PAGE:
After over 30 years, the 75-issue comic book series from DC Comics by Neil Gaiman, “The Sandman” (1989-1996), has finally been adapted. The first season is on Netflix and consists of 10 episodes and one bonus episode.
The show follows The Lord of Dreams, Morpheus, also called Dream. The series starts with him being captured in 1916 by an occult ritual trying to summon Morpheus’s sister Death but summoned Morpheus by accident. He is held captive for 106 years, and when he is finally released, we see him trying to rebuild his realm called The Dreaming.
I have been slowly making my way through reading “The Sandman,” but I have read past what the Netflix series has adapted, which is the first two story arcs in the comic books “Preludes and Nocturnes” and “The Doll’s House”. The bonus episode adapted the two stories “A Dream of a Thousand Cats” and “Calliope” from the third story arc “Dream Country.”
I was pleasantly surprised by how much I enjoyed the show. Every comic book fan can relate to being hesitant when something you are passionate about gets adapted for the screen and you hope the adaption does the source material justice. At certain moments in the show, specific comic book panels were recreated, and dialogue from the comics was also used.
The first two episodes, “Sleep of the Just” and “Imperfect Hosts,” are very much world-building episodes and can be a long watch. For me, the third episode, “Dream a Little Dream of Me,” is where the show takes off.
Now there are some differences between the comics and the show. And as someone who has watched many comic adaptations, I’ve come to expect changes from the source material; it’s just what happens. I found it interesting that the character The Corinthian, who was first introduced in “The Doll’s House,” becomes more of an overarching antagonist in the show. The character is not in every episode, but you know he lurks in the shadows, ready to jump out at any moment. I can see why the developers and Neil Gaiman, an executive producer on the show, would give The Corinthian a more prominent role; it gives the two stories more of a connection to each other.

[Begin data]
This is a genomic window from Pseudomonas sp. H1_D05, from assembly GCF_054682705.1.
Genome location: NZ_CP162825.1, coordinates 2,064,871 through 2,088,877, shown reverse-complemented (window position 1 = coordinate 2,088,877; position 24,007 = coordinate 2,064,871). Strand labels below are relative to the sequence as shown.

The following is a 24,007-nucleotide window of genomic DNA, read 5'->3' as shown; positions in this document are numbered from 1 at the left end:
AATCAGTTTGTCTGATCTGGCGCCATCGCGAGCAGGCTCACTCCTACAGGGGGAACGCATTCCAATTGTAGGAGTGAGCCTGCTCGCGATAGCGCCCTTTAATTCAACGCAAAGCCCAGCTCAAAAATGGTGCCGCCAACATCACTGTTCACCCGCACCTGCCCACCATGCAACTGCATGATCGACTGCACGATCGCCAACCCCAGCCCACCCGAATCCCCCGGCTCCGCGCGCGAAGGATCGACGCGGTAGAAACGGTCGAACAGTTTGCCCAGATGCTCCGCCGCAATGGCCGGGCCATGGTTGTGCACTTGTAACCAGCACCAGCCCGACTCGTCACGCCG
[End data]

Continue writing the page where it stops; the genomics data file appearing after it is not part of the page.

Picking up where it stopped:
The show combines the horror and fantasy elements of the comics very well. Especially the fifth episode, “24/7,” brings the horror of the comics to life. The entire time I watched “24/7,” I was in various states of anxiety.
Tom Sturridge, who portrays Morpheus, really nails down the cold and aloof nature that Morpheus has at the beginning of the series and how he learns to become more human through the various events he experiences.
The character development of Morpheus becomes apparent in the sixth episode, “The Sound of Her Wings,” where we finally meet one of my favorite “The Sandman” characters, Morpheus’s older sister, Death. Most of the episode is just Morpheus and Death talking, but through their conversations, Morpheus realizes how important his job is as the Lord of Dreams.
I do hope “The Sandman” gets renewed for a second season. As I mentioned in the beginning, the comics ran for 75-issues; that’s a lot of comics to pull plots from. The comic also has many spin-off series, including two of my all-time favorite series; both are three issues long and follow Death. “Death: The High Cost of Living” (1993) and “Death: The Time of Your Life.” (1996) were both written by Gaiman.
You will get lost in “The Sandman” fantasy world by the end of the first episode and begging for more episodes by the end of the eleventh. Everyone deserves to get lost in something every once and a while.